Monday, July 18, 2005

Ethics Worksheet II

You work in a small very low-tech grocery store in a state which has a bottle and can deposit law (as in Michigan, California, Connecticut, Massachusetts, Maine, New York, Vermont, Hawaii, Iowa, or Oregon). One of your responsibilities is to count up cans and bottles and return people's deposits to them.

In practice, the deposit law serves mainly as a source of income for the homeless people of your state, who go through dumpsters and ditches looking for cans to return.

One day, a man who looks (and smells) homeless comes into the store with a large black garbage bag full of bottles and cans and wants the attendant deposits for these. When asked, he says he does not know how many there are in the bag, so you can't take his word for it. Most of the bag contains beer cans, some of which have been used for chewing tobacco (which has leaked out of the cans and gotten all over the outsides of everything, and the inside of the bag), and the whole bag is incredibly ripe-smelling because it has been out in the sun on a very hot summer day, while the homeless guy was walking it over to your store.

Your store is not obligated to take these, as they are for products you do not sell. Also, you would not have to take these even if they were from your store, because they are dirty and sticky and smelly and covered with tobacco spit, and you are legally allowed to refuse to take back anything that nobody in the store is willing to touch. Your co-workers have previously counseled you to refuse any such bottles and cans as the spirit moves you.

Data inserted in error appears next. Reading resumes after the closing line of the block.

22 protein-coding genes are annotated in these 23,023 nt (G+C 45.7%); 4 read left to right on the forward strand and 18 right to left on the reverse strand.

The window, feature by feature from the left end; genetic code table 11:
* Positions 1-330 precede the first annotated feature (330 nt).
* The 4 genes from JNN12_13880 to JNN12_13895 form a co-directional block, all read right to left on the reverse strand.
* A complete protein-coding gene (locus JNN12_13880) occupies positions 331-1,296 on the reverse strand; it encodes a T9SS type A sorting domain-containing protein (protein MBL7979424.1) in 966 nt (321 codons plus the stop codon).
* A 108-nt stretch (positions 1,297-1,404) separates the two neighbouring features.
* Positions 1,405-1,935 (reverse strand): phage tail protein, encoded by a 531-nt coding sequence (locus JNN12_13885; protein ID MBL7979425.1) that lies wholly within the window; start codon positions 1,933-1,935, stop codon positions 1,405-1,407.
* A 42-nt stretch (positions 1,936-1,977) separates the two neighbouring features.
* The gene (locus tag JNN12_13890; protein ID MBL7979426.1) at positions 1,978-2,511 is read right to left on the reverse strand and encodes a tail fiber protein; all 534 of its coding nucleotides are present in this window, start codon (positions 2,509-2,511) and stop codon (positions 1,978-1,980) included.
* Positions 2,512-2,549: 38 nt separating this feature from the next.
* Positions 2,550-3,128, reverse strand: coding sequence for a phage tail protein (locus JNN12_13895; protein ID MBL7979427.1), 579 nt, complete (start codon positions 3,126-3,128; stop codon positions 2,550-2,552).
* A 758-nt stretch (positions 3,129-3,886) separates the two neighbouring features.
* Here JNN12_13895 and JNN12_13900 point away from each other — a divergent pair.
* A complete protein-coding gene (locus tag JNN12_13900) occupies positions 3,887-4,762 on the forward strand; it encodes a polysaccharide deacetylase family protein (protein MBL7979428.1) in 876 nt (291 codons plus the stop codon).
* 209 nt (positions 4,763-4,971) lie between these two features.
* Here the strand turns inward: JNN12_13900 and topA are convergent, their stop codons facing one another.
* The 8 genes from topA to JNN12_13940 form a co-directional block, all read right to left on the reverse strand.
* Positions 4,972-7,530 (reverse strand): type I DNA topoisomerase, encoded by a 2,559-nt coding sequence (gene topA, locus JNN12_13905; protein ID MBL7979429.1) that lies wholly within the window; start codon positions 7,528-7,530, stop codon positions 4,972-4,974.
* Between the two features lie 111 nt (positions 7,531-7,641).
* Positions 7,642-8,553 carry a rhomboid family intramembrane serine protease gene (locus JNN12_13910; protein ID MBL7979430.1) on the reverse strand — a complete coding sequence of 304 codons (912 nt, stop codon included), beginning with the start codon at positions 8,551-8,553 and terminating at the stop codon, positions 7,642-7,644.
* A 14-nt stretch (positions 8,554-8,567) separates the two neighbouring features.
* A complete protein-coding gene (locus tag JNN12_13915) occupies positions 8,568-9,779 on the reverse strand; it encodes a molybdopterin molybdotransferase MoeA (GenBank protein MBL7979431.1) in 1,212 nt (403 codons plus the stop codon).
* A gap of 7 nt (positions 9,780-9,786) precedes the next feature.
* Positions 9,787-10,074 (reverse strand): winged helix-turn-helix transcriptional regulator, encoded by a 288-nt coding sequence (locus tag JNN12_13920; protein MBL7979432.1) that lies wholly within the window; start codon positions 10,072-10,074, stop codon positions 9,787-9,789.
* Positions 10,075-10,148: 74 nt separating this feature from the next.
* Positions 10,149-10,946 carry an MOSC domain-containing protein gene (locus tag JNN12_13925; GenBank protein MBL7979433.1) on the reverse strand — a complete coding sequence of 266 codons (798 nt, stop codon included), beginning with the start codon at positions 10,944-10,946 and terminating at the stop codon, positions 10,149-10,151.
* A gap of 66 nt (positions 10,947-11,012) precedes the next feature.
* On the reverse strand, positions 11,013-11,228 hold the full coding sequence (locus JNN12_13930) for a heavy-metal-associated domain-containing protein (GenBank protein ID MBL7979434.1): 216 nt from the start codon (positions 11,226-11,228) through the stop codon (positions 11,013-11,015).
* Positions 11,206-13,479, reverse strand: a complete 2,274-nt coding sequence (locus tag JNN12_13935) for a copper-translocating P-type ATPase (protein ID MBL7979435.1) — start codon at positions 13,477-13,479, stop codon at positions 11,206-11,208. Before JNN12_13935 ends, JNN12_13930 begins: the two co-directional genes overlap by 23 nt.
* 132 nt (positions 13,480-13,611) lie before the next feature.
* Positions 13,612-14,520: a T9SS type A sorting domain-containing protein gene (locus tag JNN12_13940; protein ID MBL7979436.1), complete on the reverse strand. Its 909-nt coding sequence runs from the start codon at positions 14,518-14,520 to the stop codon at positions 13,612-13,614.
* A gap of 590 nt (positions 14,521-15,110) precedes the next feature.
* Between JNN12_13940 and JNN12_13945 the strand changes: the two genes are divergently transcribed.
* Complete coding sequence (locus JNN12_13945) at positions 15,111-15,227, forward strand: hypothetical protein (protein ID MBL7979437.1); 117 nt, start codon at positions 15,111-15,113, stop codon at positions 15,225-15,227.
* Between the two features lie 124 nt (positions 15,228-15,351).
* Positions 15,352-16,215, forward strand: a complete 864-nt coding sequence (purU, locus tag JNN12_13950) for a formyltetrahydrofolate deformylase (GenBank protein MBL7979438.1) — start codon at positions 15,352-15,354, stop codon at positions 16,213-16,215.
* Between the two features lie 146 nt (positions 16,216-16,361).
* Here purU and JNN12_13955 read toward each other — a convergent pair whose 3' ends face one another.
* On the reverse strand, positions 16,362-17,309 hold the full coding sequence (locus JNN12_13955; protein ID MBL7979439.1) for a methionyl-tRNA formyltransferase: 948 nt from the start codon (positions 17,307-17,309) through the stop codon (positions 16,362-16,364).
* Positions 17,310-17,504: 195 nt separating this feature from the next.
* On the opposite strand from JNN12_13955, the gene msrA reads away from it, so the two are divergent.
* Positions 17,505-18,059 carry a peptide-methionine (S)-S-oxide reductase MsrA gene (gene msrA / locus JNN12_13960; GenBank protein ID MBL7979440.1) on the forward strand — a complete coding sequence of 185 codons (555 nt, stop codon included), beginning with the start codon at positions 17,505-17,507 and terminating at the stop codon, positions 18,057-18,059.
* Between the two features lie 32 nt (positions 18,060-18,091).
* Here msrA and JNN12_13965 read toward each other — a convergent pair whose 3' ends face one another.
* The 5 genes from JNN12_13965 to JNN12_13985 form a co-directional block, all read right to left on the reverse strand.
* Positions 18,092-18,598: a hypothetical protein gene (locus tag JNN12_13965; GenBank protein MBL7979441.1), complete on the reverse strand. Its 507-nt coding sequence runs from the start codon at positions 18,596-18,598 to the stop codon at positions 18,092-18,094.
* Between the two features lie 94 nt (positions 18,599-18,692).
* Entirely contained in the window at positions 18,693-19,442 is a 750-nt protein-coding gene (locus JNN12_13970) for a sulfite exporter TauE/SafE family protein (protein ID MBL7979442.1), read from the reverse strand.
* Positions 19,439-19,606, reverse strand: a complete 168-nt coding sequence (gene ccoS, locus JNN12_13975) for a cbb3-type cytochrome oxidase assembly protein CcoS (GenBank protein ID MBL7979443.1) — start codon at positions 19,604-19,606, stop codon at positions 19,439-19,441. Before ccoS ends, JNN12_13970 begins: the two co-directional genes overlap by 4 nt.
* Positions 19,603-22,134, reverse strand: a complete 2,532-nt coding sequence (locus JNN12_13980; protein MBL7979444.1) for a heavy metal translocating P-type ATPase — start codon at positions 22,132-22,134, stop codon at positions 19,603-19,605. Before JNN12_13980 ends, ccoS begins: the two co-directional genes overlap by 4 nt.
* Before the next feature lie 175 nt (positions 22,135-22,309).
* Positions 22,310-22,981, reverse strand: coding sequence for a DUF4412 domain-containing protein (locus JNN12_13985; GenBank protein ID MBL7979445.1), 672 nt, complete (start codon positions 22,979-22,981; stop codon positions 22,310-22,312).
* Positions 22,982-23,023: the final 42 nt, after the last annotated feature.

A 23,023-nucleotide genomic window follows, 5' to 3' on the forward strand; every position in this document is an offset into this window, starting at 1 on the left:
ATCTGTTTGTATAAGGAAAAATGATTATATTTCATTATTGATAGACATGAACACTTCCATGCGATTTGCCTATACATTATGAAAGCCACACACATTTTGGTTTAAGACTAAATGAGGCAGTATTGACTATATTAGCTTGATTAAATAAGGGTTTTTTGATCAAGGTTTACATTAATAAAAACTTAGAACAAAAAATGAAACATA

The homeless guy smells like alcohol already, and is presumably only collecting cans in order to get together enough money to buy more. However, if he's as alcoholic as he looks, he may well require the alcohol in order to function, and who are you to judge what he does with his body anyway; if he wants you to take his cans and give him money so he can get drunk again (or continue to be drunk, whatever), what business is it of yours?

There's nothing illegal about what he's asking you to do, and your store is probably the only one which would take them anyway -- other stores are more high-tech and have machines which collect the cans, but the cans in question have to be in fairly pristine condition, or at least not all crunched-up (as a quick glance into the bag reveals that most of the cans inside are). In other words, you are probably the guy's only shot at can redemption within walking distance.

But the cans smell really bad, and are coated with the germs of whoever drank out of them, and spat tobacco into them, and there are enough of them that it's going to mean a pretty substantial amount of time, if you take them.

Do you:

A) accept the cans, smell the smells, enable the alcoholism, and incur the wrinkled noses of your co-workers, or

B) deny the cans, leaving the homeless guy fundless and possibly D.T.-ing, for no good reason beyond your own prissiness about not, literally, wanting to get your hands dirty?

Defend your answers.

4 comments:

stan said...

I would make a quick estimate of how many cans there were and then take them, so I wouldn't have to interact with the cans much. Easiest for me, better for the guy. But am I allowed to do that?